Preska ordered Donziger to surrender his passport and wear a GPS ankle bracelet and placed him on home confinement. After denying Donziger a jury trial, Preska convicted him of criminal contempt for “willfully” disobeying court orders and sentenced him to six months in prison, in addition to the two years he spent on house arrest. In the sentencing memo, Kuby and Garbus wrote that the 787 days of home confinement Donziger had already served was “more than eight times the longest sentence given to an attorney-contemnor for the same level of offense.”

UN Human Rights Council Panel Calls Donziger’s Detention “Arbitrary,” Recommends Immediate Release

In a stunning opinion issued two weeks before Donziger’s sentencing, the UN Human Rights Council’s Working Group on Arbitrary Detention found that Donziger’s two-year house arrest constituted unlawful arbitrary detention and recommended his immediate release with compensation and reparations.

The panel of five prominent jurists noted that the “extraordinary” criminal contempt charges that led to Donziger’s detention stemmed from “his refusal to surrender devices that would give Chevron near wholesale access to confidential, privileged and protected documents in a way that would have compromised his ability to provide legal assistance to the people he was defending, which would have posed a great risk to their lives.”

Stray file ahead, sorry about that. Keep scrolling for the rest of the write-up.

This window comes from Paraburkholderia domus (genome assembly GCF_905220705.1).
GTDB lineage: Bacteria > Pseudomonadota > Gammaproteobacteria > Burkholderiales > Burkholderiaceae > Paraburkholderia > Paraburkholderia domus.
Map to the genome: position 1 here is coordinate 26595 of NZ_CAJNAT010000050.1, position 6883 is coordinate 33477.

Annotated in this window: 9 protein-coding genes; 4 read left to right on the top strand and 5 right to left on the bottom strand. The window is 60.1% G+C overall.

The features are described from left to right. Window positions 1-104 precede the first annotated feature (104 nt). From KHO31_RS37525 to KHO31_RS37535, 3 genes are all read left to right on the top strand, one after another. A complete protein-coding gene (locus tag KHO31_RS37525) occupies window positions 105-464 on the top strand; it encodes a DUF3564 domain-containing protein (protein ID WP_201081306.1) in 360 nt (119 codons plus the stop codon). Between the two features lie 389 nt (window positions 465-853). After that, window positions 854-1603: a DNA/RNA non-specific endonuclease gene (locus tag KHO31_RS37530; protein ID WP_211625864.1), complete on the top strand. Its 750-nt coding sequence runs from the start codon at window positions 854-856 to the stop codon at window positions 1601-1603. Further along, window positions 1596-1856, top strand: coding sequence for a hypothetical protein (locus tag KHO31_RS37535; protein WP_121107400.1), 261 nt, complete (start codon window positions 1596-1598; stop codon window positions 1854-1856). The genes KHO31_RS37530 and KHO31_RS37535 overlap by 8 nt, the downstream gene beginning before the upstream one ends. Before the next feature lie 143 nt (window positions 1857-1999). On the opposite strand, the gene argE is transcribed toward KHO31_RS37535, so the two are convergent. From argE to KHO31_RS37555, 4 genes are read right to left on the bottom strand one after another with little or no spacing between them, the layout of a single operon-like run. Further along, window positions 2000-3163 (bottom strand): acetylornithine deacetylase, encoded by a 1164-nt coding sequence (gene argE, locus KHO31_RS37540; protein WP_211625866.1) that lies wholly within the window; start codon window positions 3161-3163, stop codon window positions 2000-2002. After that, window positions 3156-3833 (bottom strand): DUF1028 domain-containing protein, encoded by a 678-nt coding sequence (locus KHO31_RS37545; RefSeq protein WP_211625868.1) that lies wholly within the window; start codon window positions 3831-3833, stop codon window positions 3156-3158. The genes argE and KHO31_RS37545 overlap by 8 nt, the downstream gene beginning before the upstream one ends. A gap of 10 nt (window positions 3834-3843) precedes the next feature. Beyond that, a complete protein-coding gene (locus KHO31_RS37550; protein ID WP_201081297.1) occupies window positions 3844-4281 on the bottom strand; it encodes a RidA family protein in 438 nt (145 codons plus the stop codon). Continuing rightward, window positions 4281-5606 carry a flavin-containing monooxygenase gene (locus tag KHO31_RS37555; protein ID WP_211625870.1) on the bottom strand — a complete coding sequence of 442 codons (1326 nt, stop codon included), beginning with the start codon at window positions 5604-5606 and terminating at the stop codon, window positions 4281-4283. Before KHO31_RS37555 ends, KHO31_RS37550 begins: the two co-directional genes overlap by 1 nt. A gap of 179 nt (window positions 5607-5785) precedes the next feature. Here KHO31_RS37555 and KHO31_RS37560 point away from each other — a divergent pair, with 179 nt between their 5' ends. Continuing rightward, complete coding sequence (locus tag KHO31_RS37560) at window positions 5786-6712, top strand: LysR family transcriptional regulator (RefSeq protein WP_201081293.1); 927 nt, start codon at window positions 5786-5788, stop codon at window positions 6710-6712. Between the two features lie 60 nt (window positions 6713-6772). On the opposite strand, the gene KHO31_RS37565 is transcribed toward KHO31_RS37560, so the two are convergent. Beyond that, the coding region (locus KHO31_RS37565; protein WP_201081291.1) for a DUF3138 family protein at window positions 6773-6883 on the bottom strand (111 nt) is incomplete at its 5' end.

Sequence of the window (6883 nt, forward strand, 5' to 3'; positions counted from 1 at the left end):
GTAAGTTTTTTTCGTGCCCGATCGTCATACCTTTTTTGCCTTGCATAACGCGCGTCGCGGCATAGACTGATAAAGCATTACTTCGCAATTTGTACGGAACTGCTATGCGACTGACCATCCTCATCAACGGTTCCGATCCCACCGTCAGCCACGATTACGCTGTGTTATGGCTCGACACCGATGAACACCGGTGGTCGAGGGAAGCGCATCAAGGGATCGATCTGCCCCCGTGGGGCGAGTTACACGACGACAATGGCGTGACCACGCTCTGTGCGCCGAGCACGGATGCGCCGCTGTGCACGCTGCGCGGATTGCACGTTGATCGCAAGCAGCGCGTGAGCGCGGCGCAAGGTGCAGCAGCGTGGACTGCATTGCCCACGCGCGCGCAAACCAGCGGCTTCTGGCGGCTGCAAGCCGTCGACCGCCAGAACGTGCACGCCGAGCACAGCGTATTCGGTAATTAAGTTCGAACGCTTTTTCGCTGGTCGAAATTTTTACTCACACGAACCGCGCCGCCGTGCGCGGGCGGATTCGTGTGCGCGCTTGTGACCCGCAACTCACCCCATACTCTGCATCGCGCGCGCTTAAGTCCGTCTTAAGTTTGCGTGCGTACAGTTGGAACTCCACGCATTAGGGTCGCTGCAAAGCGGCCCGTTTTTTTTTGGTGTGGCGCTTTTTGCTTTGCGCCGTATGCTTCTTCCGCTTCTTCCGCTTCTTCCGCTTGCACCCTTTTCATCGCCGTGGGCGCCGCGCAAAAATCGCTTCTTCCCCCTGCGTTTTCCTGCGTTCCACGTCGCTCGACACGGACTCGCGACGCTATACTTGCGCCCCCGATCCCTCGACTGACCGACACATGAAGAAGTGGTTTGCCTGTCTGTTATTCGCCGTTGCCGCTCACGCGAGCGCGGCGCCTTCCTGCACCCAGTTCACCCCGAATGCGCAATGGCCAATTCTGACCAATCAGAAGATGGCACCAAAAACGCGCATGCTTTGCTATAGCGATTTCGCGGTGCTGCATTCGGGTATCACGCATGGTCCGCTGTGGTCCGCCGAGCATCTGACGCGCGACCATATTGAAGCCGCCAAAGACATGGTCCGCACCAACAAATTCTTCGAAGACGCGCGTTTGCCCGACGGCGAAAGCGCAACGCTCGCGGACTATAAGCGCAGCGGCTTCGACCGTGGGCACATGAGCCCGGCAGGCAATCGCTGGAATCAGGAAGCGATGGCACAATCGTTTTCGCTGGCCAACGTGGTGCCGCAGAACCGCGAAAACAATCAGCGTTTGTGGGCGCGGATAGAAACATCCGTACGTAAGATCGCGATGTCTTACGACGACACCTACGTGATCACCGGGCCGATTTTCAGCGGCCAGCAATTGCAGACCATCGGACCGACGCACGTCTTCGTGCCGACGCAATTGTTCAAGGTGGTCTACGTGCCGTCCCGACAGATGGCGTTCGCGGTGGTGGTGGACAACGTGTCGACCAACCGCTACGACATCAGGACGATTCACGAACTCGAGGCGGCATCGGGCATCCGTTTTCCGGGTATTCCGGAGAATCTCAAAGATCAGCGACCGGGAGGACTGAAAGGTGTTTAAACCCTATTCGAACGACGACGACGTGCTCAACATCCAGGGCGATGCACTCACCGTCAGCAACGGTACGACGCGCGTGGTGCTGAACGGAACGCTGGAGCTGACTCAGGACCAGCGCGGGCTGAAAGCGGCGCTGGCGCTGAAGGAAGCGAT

They wrote that they were “appalled by uncontested allegations in this case,” adding that “the charges against and detention of Mr. Donziger appears to be retaliation for his work as a legal representative of indigenous communities, as he refused to disclose confidential correspondence with his clients in a very high-profile case against multi-national business enterprise.” Donziger, the panel concluded, was unlawfully targeted because he is a human rights defender.

“The decision to deprive Mr. Donziger from his liberty allegedly appears to be a rather punitive measure intended to force him to reveal the privileged communications between an attorney and his clients, and a punishment for upholding his professional duty,” the expert panel wrote.

They said that the protocol created by the judge to collect, copy and examine Donziger’s electronic devices didn’t provide safeguards to protect confidential information about his Indigenous clients, including core litigation strategies to collect their $9.5 billion judgement against Chevron around the world. The judge’s protocol “provides a backdoor for Chevron to virtually access all of the confidential information and attorney/client communications related to the case, allowing the corporation to have access to information that they could not otherwise obtain legally.”